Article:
Tapestry (TPR 2.27%), the parent company of Coach, Kate Spade, and Stuart Weitzman, has disappointed investors as its stock plunged roughly 40% over the past 12 months. During the same period, shares of its upscale rival LVMH (LVMUY 1.08%) -- which owns Louis Vuitton, Dior, and Sephora -- surged nearly 40%.

Tapestry struggled with sluggish sales growth (especially at Kate Spade), declining margins, and tariffs. Meanwhile, LVMH's revenue growth and margins stayed robust as demand for its broad portfolio of luxury goods rose.

Louis Vuitton's New Classics campaign.

Image source: Louis Vuitton.

But after Tapestry's big drop, some value-seeking investors might be drawn to the stock's forward P/E ratio of 9 and its forward yield of 5.2%. LVMH trades at nearly 30 times earnings and pays a forward yield of 1.6%. However, Tapestry is cheap for obvious reasons, while LVMH's strengths justify its premium.

A better diversified business

Tapestry's top brand is Coach, which generated 71% of its revenue in fiscal 2019 (which ended on June 29). Kate Spade generated 23% of its revenue, while Stuart Weitzman accounted for the remaining 6%.

LVMH owns 75 brands across five main businesses: fashion and leather goods (41% of its revenue in the first nine months of 2019), selective retailing (27% of revenue), perfumes and cosmetics (13% of revenue), wines and spirits (10% of revenue), and watches and jewelry (8% of revenue).

Tapestry generated 61% of its revenue from North America in 2019, followed by 17% from Asia (excluding China), 15% from China, and 7% from other markets. Coach's massive exposure to North America and China could be major liabilities as the trade war escalates. It's already struggling with a 25% tariff on its Chinese-made handbags and the new 10% tariff on products like apparel and footwear.

LVMH's revenue is more evenly distributed, with sales to the U.S. and China accounting for less than half its total revenue. As a French company, LVMH isn't exposed to the trade war between the U.S. and China, although the U.S. recently hit its wines and spirits business with higher tariffs.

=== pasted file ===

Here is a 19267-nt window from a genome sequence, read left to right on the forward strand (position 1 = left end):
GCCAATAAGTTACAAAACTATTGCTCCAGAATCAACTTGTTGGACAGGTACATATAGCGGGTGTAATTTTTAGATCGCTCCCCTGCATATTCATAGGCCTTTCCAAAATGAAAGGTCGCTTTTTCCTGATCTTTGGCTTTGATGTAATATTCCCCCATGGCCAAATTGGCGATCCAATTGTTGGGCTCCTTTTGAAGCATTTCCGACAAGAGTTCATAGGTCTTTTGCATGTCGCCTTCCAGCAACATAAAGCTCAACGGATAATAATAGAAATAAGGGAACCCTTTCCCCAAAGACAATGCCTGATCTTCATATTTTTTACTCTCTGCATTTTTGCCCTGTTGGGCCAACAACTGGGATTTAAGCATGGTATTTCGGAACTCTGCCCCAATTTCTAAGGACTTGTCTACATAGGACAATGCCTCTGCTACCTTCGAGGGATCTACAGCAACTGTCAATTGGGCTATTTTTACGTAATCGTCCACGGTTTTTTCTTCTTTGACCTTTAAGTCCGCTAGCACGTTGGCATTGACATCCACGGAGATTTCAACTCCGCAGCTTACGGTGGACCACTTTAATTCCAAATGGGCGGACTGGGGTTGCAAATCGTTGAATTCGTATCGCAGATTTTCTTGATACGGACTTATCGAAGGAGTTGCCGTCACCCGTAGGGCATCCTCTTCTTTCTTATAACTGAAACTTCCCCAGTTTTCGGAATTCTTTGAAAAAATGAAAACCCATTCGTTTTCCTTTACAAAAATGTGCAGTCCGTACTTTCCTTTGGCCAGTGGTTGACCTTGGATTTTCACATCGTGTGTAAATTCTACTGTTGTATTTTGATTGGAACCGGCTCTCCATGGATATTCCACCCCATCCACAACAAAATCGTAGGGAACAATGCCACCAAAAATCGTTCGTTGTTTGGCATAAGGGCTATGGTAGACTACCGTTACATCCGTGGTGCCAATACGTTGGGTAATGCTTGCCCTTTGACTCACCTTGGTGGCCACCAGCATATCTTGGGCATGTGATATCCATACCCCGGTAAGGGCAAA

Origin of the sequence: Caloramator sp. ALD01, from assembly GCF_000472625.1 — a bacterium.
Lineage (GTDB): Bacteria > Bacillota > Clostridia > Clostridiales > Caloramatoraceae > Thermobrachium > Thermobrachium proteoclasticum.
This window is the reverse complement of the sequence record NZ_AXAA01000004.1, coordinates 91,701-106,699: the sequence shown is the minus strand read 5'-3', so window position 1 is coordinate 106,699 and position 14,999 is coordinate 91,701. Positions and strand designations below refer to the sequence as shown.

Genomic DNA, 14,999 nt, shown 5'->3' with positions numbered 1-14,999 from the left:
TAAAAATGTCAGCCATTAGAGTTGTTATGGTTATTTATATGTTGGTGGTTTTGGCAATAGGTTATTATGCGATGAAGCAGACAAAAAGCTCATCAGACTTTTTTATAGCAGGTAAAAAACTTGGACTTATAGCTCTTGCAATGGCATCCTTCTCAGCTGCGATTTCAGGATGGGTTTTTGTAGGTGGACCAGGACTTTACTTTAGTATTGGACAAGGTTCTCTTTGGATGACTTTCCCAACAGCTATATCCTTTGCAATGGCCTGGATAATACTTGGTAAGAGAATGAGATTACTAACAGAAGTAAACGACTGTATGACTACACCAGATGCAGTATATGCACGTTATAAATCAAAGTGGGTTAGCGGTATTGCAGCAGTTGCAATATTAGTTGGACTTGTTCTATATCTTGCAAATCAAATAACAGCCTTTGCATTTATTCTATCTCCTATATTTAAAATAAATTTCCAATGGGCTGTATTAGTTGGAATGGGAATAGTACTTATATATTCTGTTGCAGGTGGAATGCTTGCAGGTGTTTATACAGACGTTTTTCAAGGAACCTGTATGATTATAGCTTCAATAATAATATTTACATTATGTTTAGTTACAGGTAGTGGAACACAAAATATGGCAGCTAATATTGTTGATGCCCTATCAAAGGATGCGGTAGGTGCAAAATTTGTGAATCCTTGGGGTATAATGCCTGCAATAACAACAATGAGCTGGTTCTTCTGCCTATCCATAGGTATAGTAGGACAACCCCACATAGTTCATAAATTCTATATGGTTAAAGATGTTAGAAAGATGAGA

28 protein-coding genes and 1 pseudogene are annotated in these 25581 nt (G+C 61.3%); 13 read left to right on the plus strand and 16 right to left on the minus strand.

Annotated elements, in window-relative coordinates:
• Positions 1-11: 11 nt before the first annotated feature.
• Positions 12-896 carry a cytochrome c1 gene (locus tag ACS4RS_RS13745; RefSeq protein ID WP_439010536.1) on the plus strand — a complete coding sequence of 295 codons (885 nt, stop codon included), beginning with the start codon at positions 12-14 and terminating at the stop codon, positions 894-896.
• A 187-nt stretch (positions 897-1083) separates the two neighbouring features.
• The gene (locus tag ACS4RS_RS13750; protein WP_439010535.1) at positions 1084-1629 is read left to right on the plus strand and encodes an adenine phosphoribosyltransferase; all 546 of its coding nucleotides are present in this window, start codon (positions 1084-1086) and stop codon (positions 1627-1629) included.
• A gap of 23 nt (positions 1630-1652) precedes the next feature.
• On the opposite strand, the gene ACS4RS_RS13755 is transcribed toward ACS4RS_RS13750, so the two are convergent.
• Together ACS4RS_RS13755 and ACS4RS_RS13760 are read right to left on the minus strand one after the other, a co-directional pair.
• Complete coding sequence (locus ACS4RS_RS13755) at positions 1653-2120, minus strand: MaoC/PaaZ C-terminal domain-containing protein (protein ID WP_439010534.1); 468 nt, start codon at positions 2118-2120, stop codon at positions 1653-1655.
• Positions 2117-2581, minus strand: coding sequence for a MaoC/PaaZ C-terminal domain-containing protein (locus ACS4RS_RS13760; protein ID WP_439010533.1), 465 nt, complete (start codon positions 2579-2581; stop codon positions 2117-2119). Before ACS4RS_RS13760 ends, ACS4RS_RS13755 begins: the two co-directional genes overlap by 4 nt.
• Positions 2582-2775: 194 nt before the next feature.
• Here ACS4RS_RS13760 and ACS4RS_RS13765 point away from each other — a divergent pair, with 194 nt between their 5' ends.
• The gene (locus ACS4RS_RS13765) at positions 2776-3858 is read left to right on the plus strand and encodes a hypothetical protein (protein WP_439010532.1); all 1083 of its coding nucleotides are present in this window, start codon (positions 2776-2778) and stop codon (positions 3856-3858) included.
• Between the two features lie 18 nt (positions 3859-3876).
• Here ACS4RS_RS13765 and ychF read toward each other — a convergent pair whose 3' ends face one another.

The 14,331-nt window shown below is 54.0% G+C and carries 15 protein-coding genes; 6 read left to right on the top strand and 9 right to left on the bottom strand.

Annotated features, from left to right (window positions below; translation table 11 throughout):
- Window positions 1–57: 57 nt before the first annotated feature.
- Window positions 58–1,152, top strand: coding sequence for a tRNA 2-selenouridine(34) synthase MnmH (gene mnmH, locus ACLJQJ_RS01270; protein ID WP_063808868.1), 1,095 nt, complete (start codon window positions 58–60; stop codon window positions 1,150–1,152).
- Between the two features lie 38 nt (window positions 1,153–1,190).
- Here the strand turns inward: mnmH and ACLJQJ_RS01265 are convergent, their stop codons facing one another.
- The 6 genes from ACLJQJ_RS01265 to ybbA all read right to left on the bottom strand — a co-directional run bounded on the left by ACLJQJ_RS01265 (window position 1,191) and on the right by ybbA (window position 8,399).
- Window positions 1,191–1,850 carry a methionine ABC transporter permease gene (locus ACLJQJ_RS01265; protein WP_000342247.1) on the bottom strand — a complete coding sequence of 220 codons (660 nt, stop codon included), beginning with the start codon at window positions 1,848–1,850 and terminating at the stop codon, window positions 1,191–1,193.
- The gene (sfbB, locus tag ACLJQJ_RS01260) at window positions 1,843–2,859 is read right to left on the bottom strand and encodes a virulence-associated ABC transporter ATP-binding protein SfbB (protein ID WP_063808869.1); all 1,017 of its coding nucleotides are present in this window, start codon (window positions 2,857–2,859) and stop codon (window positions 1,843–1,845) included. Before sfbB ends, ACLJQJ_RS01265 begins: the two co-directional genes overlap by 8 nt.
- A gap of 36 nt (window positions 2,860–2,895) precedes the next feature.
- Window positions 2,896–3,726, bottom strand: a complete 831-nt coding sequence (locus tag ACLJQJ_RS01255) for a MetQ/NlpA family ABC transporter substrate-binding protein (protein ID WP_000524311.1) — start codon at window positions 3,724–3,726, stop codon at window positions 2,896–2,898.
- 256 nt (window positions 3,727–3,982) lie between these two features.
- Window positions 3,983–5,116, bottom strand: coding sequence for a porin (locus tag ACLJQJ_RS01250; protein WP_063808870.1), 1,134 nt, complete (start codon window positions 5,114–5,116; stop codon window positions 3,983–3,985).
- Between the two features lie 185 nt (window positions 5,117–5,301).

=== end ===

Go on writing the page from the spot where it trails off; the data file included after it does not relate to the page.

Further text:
Tapestry sells "affordable luxury" brands for middle class shoppers, who generally rein in their spending during economic downturns. Most of LVMH's brands serve higher-end customers who don't struggle as much during recessions. All these factors make LVMH a more well-rounded luxury company than Tapestry.

A young woman looks at handbags in a store window.

Image source: Getty Images.

Better growth rates

Tapestry's total revenue rose just 3% (4% in constant currency terms) to $6.03 billion in 2019. Coach's revenue and global comparable store sales both rose 2% on a constant currency basis. Kate Spade's revenue rose 7% on the same basis, driven by new store openings, but its comps declined 7%, indicating that its stores weren't retaining customers. Stuart Weitzman's revenue rose 6%, but the brand remains too small to move the needle.

LVMH's total revenue rose 16% annually (11% on an organic basis) to 38.4 billion euros ($42.4 billion) in the first nine months of 2019. All of its business units posted strong organic growth, with the fashion and leather goods group leading the charge with an 18% jump.

LVMH noted that its sales in Hong Kong fell 25% annually during the third quarter, but it easily offset that softness with the stronger growth of other markets like mainland China. That's a stark contrast to other luxury retailers like Tiffany & Co. (TIF), which remains dangerously overexposed to the Hong Kong market.

Tapestry's adjusted net income, which excluded a big tax benefit, fell 1% to $749 million in 2019 as its margins contracted in the fourth quarter. LVMH's net income rose 18% to 6.35 billion euros ($7.01 billion) in 2018, and climbed another 9% to 3.27 billion ($3.61 billion) in the first half of 2019.

In other words, LVMH is several times larger than Tapestry, but still consistently generates better revenue and profit growth than its American rival.

The key takeaway

When Tapestry was still known as Coach, it acquired Kate Spade and Stuart Weitzman to diversify its portfolio. However, all three are fickle mid-range brands that are less resilient than upscale powerhouse brands like Louis Vuitton and Dior.

Tapestry's growth is plateauing due to market saturation and macro challenges, while LVMH is still charging ahead. That's why LVMH should remain a better luxury stock than Tapestry for the foreseeable future, and why it deserves its premium valuation.